The company uses proprietary software and three-dimensional displays to transmit life-size three-dimensional images of people over the Internet. He has worked with banks to send speakers to conferences without traveling, and says demand is growing as they prepare for more in-person meetings and conferences. In 2019, he sent a senior vice president of Royal Bank of Canada, Chris Phillips, to the Sibos conference in London from Toronto to speak at a panel on the future of data and technology in the banking sector.

“Transferring into Sibos as a hologram…not only saved me an incredible amount of time, it also allowed me to participate in an important and timely panel discussion on the future of financial services while using a state-of-the-art technology,” Phillips said in a press release. at the time. Several years ago, when Janet Yellen was Treasury Secretary, Arht Media teleported her from Chicago to Singapore to speak at a Bank of Singapore event and Barclays-sponsored session. Past clients have also included Citi, Deutsche Bank and UBS.

O’Reilly says a hologram creates a more memorable and engaging experience for attendees. The company says it encrypts communications end-to-end to meet banking compliance requirements.

Proto does something similar. Doug Barry, co-founder and COO, says Proto creates a 3D-like volumetric video effect that most people associate with a classic hologram. Simply put, the person to be broadcast elsewhere as a hologram will be broadcast in front of a standard video camera or mobile phone with the Proto app to record content or speak live. The device is connected to Proto’s proprietary global cloud network, and the hologram will materialize in a life-size “box” plugged into a regular electrical outlet that Proto’s customer purchases, rents, or leases from Proto. The box can be placed on a stage, integrated into another structure, or wrapped in corporate logos and designs.

The advantage over just connecting a speaker in a lecture or two people in a meeting over video is that studies show that such holograms “create a more emotional connection and chemical reaction than two-dimensional video traditional,” Barry said. The company is in talks with several banks, which it cannot name, to use holograms for tasks such as office-to-office communication that might otherwise require transporting C-suite executives to another country or the addressing customers in branches with greetings or possibly with live customer service. He has noticed an increase in interest over the past nine months to a year. Proto also spent time figuring out how to securely connect to banks’ networks.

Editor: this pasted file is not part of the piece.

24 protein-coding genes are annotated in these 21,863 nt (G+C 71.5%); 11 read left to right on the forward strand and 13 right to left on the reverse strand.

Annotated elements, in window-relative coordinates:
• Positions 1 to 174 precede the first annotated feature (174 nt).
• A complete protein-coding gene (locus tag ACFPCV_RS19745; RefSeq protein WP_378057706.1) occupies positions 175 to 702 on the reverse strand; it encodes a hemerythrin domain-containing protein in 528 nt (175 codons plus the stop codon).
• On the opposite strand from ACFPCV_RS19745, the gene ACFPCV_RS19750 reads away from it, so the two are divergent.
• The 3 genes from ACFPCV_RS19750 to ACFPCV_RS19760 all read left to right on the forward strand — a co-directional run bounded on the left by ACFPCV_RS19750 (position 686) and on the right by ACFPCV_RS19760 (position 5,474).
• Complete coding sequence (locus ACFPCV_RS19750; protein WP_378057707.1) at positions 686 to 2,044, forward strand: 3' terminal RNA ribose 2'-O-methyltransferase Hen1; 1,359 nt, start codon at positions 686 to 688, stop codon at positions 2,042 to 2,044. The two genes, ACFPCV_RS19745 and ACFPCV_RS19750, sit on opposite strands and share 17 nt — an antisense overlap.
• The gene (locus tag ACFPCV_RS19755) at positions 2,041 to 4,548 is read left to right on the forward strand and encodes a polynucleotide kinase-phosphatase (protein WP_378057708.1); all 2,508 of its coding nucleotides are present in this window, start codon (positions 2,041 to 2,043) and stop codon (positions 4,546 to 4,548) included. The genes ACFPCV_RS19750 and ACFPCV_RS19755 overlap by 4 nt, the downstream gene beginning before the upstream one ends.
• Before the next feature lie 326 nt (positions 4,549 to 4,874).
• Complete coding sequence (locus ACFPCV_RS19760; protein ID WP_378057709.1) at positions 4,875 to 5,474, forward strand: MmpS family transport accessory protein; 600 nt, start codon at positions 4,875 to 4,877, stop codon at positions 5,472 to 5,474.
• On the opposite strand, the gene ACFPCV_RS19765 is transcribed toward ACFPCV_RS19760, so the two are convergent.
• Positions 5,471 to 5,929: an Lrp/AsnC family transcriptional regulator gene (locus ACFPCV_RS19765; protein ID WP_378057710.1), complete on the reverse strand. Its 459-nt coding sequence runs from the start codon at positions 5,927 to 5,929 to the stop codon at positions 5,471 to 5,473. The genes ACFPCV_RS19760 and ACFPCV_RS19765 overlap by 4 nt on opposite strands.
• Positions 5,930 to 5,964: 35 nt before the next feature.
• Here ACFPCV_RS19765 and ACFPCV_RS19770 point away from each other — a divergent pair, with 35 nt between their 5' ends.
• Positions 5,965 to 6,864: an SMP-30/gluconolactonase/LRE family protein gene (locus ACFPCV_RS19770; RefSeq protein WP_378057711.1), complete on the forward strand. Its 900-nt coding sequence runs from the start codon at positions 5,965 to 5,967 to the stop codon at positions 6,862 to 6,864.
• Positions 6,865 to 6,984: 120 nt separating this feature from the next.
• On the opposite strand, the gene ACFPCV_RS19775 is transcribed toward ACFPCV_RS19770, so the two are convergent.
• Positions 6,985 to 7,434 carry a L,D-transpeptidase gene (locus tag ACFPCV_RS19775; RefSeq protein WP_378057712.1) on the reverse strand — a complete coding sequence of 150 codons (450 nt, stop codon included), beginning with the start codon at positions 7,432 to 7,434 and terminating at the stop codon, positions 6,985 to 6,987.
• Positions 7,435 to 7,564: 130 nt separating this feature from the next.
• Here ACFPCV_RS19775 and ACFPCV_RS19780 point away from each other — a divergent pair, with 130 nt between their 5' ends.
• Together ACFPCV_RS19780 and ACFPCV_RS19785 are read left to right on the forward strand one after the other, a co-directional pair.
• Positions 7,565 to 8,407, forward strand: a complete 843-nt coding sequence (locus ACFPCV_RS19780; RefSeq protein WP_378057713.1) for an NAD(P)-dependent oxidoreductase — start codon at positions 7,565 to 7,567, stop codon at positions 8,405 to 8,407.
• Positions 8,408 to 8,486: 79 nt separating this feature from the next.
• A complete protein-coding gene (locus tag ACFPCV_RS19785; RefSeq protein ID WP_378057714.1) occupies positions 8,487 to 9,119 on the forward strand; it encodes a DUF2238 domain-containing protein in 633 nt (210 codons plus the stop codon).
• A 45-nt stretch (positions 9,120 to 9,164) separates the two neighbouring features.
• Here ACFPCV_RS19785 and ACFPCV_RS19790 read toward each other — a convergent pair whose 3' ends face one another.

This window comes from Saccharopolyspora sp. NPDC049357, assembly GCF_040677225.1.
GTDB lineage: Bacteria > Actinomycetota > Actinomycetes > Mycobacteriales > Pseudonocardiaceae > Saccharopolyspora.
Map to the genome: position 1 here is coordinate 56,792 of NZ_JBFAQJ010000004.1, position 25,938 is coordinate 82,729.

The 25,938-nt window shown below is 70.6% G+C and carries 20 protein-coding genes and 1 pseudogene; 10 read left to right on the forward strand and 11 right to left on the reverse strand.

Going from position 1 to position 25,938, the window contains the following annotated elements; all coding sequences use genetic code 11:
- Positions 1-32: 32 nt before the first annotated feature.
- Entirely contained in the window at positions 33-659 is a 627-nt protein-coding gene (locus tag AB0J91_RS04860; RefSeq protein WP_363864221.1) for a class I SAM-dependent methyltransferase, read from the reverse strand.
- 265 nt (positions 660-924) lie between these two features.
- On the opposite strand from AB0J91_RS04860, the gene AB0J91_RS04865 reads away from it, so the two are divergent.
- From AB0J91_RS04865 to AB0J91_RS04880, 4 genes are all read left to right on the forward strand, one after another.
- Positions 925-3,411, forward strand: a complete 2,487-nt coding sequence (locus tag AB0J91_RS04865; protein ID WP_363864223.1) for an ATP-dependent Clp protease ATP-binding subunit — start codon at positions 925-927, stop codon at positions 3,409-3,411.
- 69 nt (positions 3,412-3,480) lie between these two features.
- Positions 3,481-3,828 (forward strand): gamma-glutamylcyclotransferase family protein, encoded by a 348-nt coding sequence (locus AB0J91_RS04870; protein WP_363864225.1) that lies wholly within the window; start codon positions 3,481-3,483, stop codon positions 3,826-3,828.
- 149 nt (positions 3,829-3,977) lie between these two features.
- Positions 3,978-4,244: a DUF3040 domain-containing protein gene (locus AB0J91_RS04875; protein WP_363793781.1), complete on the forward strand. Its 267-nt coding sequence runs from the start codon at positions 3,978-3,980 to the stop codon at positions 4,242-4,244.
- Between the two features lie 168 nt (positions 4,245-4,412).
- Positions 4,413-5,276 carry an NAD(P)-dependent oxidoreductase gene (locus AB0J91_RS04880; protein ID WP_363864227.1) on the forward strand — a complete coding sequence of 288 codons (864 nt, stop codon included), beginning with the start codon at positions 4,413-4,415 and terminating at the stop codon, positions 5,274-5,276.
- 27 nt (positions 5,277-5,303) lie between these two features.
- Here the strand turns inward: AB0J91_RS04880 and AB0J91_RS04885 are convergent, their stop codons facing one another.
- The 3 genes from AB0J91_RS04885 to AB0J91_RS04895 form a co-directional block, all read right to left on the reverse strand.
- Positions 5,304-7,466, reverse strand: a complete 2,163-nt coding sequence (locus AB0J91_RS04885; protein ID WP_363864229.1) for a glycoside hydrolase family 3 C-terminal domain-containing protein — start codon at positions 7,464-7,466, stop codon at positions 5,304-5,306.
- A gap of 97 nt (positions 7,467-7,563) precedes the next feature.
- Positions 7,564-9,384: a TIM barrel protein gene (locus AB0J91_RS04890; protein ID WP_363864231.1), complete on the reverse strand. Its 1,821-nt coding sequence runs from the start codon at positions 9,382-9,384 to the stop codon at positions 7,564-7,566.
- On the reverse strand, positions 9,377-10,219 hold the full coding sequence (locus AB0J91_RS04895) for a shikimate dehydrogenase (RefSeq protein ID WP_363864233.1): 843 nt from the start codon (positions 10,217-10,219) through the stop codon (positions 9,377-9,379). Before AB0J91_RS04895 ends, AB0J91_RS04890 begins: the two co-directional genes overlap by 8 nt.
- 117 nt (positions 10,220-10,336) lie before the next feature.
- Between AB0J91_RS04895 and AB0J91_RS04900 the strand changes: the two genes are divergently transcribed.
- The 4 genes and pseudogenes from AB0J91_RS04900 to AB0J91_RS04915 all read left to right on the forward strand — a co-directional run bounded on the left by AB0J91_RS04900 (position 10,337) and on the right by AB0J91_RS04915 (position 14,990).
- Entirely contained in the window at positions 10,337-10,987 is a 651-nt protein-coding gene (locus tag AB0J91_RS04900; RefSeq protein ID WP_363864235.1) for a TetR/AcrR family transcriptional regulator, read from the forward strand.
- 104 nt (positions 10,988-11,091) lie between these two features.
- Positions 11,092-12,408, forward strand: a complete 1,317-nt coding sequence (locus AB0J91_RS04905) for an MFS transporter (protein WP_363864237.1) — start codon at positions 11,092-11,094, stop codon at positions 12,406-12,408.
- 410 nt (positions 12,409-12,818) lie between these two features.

“All banks are trying to cope with the same thing: improve customer experience, reduce costs, help improve the planet and adapt to a new hybrid work environment,” Barry said.

External reactions to the usefulness of holograms serving as greeters or diversions in branches are mixed.

Robert Meara, senior retail and corporate banking analyst at Celent, notes that several banks inside and outside the United States have experimented with bots.

“To my knowledge, none of them were anything other than novelty,” he said. “I suspect holograms will be another finicky effort. Most consumers take a fairly serious or sober view of financial matters. They won’t visit their bank or credit union for fun or experiences that have nothing to do with the financial institution’s value proposition.

Steven Dickens, senior blockchain, fintech and more analyst at Futurum Research, expects to see more innovative forms of engagement and interaction as businesses, including banks, move closer to the metaverse. “As banks look to cut costs at branches, they’re also looking to make banking more experiential,” he said. “Holograms, telepresence and digital twins” – virtual replicas of physical devices – “and avatars will all become options for methods of interacting with customers.”